We need tax policy, not tax opportunism

Sadly, today’s news contained two examples of how we should¬†not¬†be approaching generating government revenue: a special tax or fee on (unspecified) banks which had received TARP money and application of an increased Medicare tax on “investment” income. One hopes for a comprehensive tax policy that is durable and that fosters broadly agreed upon goals for economic growth and social welfare. What members of Congress and the Administration decided to float today was just the opposite: an opportunistic grab at temporary targets of perceived riches or of populist disdain.If we want more robust economic activity, adding additional tax burden (a new, unrelated “Medicare” tax, at an increased rate, at that) on the results of investment is not the way to get it. Raising the price of success means that we will get less of it.

Imposing a punitive tax or fee on the banks (even those which have repayed all the TARP money…with interest) reminds one of Willie Horton’s response when asked why he robbed banks. Such a tax/fee would bear no relationship to the expense that the government incurred (…repaid, with interest!) and could even violate the Constitution as a “Bill of Attainder”, levied specifically at individual entities by government officials.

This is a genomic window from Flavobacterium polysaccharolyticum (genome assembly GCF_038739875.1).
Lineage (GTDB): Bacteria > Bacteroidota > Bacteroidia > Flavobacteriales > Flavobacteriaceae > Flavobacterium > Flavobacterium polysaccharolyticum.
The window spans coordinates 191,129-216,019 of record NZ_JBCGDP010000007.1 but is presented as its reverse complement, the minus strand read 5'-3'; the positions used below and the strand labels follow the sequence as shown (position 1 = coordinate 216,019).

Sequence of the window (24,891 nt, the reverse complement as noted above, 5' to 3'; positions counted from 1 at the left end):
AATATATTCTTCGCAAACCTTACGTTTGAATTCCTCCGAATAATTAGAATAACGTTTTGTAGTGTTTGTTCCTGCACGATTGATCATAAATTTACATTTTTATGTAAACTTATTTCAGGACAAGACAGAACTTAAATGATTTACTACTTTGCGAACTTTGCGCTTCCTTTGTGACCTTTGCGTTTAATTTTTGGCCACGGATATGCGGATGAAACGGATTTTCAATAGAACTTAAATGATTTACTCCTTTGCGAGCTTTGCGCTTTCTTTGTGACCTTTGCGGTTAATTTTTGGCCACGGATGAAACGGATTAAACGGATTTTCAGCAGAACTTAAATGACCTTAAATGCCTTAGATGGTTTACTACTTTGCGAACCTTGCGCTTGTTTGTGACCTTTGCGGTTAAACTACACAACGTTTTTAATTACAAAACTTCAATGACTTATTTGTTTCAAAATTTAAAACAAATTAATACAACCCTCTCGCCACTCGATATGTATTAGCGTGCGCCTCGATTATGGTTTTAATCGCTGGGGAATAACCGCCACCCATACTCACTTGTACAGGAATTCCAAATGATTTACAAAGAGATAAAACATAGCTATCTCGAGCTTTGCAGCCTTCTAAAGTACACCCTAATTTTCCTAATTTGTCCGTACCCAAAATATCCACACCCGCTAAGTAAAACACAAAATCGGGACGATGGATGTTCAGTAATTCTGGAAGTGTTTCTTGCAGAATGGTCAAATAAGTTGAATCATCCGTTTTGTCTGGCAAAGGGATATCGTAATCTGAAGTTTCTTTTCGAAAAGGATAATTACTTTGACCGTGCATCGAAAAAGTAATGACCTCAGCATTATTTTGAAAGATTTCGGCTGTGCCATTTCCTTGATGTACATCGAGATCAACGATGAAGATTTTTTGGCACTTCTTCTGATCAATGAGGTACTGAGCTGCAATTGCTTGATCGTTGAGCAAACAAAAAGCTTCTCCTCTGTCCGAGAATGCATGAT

Probably, neither of these proposals will end up as law; forces in opposition are probably strong enough. What is especially disheartening, however, is the unapologetic effort to pander to populist misunderstanding of what TARP intended to do and the success it has had thus far and the brazen grab for money wherever it can be found. Where are the statespersons…on either side of the aisle and at either end of Pennsylvania Avenue?

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